Many people who cringe at squatted trucks believe they are only suitable for off-roaders who want to improve their trucks’ ground clearance for navigating challenging terrains.
The X (Formerly Twitter) handle @SuperCarJonny doesn’t hide its owner’s dismay:
<blockquote class= “twitter-tweet”><p lang= “en” dir= “ltr”>This has to be the stupidest “trend” in the automotive world. <a href=”https://t.co/oeoDKJyrCO”>pic.twitter.com/oeoDKJyrCO</a></p>— Johnny 🏎️✌️ (@SupercarJohnny) <a href=”https://twitter.com/SupercarJohnny/status/1690148436681596928?ref_src=twsrc%5Etfw”>August 11, 2023</a></blockquote> <script async src=”https://platform.twitter.com/widgets.js” charset=”utf-8″></script>
Are There Any Safety Concerns Associated With Squatted Trucks?
While squatted trucks are beneficial for off-roading purposes, they also pose safety concerns on the vehicle’s suspension system while driving on icy roads and poor vision of the vehicle’s immediate front.
- Heavy load on the suspension system: When you alter your truck to become squat, it burdens the rear components of the suspension system. This can translate to wear quicker and higher maintenance costs. So you need to prioritize regular inspection when using squatted trucks.
- Less grip and stability on icy roads: Wet or slippery conditions can increase the risk of slipping or losing control when driving squat trucks, especially models with higher rear ends. So when driving these altered vehicles in bad weather conditions, you must slow down and be extra cautious.
- A poor vision of the vehicle’s immediate front: Another safety issue with squatted trucks is that, as the driver, you may struggle to see in front of the vehicle due to the elevated design. It may not pose a problem with squatted toy trucks, but it’s a severe issue on actual trucks. Due to the elevated design, some truck enthusiasts dread running over motorists at night with squatted trucks.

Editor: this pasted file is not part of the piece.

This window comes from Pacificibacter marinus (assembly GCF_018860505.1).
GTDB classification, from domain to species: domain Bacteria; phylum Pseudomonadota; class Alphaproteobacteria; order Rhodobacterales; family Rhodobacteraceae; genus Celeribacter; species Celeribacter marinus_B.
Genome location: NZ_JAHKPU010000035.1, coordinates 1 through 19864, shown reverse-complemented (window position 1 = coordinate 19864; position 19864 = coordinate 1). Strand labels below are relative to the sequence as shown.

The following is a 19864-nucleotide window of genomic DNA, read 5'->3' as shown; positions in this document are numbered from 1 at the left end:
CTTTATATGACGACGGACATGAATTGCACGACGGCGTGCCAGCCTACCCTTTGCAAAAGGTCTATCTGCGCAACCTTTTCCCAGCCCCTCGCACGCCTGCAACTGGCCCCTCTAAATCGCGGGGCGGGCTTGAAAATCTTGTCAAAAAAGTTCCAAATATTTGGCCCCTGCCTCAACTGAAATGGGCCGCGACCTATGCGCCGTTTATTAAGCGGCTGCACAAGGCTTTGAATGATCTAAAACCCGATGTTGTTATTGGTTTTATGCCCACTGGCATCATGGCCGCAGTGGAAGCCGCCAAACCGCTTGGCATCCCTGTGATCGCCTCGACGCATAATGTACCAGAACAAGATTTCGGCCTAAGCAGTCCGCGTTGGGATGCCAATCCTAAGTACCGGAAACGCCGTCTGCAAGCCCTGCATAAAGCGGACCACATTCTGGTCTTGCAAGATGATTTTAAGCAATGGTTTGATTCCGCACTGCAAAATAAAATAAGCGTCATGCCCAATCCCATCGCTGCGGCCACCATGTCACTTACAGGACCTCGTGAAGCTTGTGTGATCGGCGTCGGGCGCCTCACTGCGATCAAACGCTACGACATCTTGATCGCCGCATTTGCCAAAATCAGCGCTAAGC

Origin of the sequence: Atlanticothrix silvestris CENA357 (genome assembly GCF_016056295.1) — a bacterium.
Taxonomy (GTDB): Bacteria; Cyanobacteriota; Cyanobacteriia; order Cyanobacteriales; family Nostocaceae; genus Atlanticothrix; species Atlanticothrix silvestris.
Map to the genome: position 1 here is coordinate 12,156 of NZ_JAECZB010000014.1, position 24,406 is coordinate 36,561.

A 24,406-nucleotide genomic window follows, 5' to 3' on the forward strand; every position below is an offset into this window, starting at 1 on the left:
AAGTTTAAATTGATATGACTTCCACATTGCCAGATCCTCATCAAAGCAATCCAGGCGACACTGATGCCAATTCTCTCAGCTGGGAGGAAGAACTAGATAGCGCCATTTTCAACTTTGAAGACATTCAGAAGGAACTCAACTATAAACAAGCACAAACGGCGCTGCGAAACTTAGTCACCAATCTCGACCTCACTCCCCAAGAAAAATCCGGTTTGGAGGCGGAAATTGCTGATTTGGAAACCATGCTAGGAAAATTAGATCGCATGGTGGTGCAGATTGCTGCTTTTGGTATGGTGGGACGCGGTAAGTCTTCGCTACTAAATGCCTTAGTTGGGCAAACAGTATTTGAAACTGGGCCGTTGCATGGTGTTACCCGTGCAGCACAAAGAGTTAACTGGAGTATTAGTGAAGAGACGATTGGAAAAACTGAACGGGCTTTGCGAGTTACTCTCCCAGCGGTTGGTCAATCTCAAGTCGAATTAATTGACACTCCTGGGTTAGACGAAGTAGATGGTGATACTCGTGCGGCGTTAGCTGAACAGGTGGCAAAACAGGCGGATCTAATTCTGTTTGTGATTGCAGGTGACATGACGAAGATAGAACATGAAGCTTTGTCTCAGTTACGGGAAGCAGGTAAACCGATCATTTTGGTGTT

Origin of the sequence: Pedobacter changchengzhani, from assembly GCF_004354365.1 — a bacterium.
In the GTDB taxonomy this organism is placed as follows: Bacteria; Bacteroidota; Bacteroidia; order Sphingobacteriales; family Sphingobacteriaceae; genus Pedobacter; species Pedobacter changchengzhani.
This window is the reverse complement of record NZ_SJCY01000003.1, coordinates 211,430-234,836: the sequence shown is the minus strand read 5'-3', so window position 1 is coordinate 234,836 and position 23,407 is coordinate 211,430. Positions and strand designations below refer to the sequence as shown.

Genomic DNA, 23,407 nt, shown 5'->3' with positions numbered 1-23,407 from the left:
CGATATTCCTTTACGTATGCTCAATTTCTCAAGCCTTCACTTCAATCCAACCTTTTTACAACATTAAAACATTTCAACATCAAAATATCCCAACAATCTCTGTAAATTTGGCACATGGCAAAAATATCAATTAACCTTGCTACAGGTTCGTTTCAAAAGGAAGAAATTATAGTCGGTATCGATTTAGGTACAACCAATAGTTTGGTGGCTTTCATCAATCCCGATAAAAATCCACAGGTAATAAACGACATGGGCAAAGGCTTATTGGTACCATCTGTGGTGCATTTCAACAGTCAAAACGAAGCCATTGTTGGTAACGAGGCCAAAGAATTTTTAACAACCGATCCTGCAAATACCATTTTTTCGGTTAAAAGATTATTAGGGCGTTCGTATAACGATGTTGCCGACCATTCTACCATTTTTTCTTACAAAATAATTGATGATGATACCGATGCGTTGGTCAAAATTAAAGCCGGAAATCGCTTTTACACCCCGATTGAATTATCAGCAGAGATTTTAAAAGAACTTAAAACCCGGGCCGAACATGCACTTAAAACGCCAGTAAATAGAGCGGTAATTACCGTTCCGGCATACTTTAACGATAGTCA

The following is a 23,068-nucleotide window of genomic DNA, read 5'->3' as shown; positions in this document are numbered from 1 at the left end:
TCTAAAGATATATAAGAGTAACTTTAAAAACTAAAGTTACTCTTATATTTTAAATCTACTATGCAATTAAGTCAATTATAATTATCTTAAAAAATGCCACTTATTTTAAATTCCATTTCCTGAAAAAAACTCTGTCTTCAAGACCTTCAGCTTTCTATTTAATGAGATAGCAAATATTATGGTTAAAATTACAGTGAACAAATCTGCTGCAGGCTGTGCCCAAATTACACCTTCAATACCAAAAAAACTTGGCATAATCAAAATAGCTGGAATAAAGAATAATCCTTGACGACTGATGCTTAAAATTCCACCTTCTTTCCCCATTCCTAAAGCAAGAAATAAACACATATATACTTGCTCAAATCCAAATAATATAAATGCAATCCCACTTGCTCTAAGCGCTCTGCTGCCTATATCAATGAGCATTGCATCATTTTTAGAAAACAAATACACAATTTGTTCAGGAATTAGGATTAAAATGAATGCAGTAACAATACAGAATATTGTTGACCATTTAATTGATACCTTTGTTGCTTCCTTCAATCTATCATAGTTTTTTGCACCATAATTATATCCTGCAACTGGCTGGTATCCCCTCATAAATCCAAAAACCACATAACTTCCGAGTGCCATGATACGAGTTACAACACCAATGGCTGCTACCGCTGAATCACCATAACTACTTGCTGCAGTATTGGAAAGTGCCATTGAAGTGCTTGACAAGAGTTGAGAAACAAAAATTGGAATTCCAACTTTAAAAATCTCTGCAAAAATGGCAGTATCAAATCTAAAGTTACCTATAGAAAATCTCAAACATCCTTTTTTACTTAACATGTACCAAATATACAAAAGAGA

Legal Requirements For Driving A Squatted Truck
The legal requirement for driving a squatted truck depends on your jurisdiction. In many places where it’s not outrightly banned, such as Virginia, the law allows you to lift the front of your truck, but the front cannot be more than four inches higher than the rear.
Generally, different states have standards that specify road safety laws to prevent excessive alterations. For example, California, Pennsylvania, and Virginia have restricted how far a car may be lowered.
Are Squatted Trucks Illegal?
Squatted trucks are not necessarily illegal in all places. But in places where they have been banned, it is a violation of the law to drive these vehicles. For example, South Carolina and North Carolina have an outright ban on squatted trucks, while places like Virginia have restricted how far a car may be lowered. The legitimacy of driving squatted truck depends on your jurisdiction.
How To Properly Maintain A Squatted Truck
Since altering the suspension geometry can impact the truck’s handling and safety, you must be ready for the maintenance commitment that a squatted truck requires. Here are some steps I recommend:
- Always inspect the suspension components: Regularly inspect the suspension component, including the springs, shocks, struts, and control arms. Don’t overlook any signs of wear, damage, or leaking fluids.
- Prioritize regular servicing: The slope design of squatted trucks places a heavy load on the suspension systems. You need to do frequent oil changes, fluid checks, and other routine maintenance tasks than usual.
- Monitor your brake system: Inspect the brake pads, rotors, and fluid levels. The altered suspension geometry could affect the braking performance.
- Weight distribution: Before you take your squatted truck offroad, be mindful of how you load your vehicle. Don’t overload the rear. It can exacerbate the uneven suspension setup.
The Bottom Line
Squatted trucks are beneficial for off-roading purposes. They provide increased ground clearance, improved approach, departure angles, and an eye-catching appearance.
The aesthetic of squat trucks can be very appealing to some. But Suppose you’re thinking of squatting your vehicle. In that case, it has to be motivated by the need to drive off-road because this alteration can significantly reduce the truck’s on-road handling and braking performance.
Overall, I strongly recommend you look into the laws of your area to confirm the restrictions stipulated for truck modifications.